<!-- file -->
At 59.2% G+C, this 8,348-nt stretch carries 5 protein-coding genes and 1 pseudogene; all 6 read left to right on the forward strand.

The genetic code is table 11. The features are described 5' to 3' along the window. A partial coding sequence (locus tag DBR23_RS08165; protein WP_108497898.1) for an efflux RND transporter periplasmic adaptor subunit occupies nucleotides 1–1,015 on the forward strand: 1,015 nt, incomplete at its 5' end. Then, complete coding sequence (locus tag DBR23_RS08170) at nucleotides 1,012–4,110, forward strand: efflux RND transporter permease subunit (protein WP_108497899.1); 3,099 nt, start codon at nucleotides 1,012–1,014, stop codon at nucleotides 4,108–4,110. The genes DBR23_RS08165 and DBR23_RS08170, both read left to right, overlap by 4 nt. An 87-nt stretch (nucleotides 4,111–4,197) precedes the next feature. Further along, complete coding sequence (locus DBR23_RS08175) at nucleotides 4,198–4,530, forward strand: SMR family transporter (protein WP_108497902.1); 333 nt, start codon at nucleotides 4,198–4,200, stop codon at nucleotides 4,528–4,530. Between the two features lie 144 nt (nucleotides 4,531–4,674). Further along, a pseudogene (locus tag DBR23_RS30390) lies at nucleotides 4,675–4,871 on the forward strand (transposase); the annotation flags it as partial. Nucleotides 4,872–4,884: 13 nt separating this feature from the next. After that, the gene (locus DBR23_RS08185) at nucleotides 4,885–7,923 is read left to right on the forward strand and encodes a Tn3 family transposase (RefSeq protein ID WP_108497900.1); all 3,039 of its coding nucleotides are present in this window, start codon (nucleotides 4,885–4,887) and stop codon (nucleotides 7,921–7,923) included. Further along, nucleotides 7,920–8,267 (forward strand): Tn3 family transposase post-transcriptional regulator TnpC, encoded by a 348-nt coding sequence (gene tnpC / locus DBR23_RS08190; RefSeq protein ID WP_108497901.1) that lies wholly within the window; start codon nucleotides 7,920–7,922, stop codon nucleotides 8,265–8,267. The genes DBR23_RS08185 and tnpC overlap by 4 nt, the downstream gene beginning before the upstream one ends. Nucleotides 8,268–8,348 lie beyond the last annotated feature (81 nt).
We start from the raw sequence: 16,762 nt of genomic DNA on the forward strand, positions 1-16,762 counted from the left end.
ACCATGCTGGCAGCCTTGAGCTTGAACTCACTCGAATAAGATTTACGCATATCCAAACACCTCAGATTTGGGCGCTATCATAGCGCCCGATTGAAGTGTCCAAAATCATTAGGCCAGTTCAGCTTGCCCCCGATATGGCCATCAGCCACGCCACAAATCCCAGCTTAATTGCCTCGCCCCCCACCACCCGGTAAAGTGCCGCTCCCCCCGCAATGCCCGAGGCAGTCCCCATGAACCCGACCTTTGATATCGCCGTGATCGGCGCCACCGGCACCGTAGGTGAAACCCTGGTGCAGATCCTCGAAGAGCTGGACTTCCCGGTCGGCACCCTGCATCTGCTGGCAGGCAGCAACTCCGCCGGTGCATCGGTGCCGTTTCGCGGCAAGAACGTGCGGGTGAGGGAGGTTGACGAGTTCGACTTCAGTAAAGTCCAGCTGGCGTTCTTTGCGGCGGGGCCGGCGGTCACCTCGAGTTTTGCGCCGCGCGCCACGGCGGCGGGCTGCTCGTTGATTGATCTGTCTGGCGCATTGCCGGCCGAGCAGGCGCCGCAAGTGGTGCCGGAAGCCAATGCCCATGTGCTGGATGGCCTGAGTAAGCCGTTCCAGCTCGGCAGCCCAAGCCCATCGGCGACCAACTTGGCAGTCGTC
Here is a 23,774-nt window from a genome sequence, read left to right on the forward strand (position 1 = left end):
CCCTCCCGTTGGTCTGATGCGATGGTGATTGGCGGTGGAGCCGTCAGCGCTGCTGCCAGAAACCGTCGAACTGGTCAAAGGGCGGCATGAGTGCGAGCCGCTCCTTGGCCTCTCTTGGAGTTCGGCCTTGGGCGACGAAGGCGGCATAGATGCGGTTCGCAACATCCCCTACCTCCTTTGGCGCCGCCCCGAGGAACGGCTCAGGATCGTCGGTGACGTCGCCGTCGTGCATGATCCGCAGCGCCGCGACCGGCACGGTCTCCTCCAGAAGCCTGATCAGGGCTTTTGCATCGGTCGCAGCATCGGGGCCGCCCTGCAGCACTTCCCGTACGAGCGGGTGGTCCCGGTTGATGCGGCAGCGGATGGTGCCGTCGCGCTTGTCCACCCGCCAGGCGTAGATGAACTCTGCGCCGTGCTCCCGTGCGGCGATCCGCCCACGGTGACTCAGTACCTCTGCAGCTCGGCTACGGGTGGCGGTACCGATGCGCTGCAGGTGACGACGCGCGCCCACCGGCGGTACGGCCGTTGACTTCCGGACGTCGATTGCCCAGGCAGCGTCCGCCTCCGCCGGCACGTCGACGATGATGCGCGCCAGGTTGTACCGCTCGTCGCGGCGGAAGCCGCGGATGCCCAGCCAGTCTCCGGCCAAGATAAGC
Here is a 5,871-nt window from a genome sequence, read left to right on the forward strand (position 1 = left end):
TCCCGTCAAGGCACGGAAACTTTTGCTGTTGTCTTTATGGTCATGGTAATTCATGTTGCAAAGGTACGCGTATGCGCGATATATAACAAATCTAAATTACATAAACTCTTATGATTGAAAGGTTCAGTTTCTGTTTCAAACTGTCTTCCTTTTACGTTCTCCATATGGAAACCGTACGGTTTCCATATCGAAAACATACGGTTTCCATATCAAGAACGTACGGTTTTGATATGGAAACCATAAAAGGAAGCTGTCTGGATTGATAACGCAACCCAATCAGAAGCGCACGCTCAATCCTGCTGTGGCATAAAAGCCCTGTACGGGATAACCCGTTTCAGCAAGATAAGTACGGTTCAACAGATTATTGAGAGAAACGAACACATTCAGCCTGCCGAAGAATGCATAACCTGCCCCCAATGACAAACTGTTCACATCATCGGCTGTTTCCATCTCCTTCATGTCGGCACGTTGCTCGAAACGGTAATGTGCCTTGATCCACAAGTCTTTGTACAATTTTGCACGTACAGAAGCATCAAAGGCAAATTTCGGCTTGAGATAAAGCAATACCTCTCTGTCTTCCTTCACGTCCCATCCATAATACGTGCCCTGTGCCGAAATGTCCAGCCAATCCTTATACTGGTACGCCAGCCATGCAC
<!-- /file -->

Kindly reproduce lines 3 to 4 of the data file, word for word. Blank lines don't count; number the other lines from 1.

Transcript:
We start from the raw sequence: 16,762 nt of genomic DNA on the forward strand, positions 1-16,762 counted from the left end.
ACCATGCTGGCAGCCTTGAGCTTGAACTCACTCGAATAAGATTTACGCATATCCAAACACCTCAGATTTGGGCGCTATCATAGCGCCCGATTGAAGTGTCCAAAATCATTAGGCCAGTTCAGCTTGCCCCCGATATGGCCATCAGCCACGCCACAAATCCCAGCTTAATTGCCTCGCCCCCCACCACCCGGTAAAGTGCCGCTCCCCCCGCAATGCCCGAGGCAGTCCCCATGAACCCGACCTTTGATATCGCCGTGATCGGCGCCACCGGCACCGTAGGTGAAACCCTGGTGCAGATCCTCGAAGAGCTGGACTTCCCGGTCGGCACCCTGCATCTGCTGGCAGGCAGCAACTCCGCCGGTGCATCGGTGCCGTTTCGCGGCAAGAACGTGCGGGTGAGGGAGGTTGACGAGTTCGACTTCAGTAAAGTCCAGCTGGCGTTCTTTGCGGCGGGGCCGGCGGTCACCTCGAGTTTTGCGCCGCGCGCCACGGCGGCGGGCTGCTCGTTGATTGATCTGTCTGGCGCATTGCCGGCCGAGCAGGCGCCGCAAGTGGTGCCGGAAGCCAATGCCCATGTGCTGGATGGCCTGAGTAAGCCGTTCCAGCTCGGCAGCCCAAGCCCATCGGCGACCAACTTGGCAGTCGTC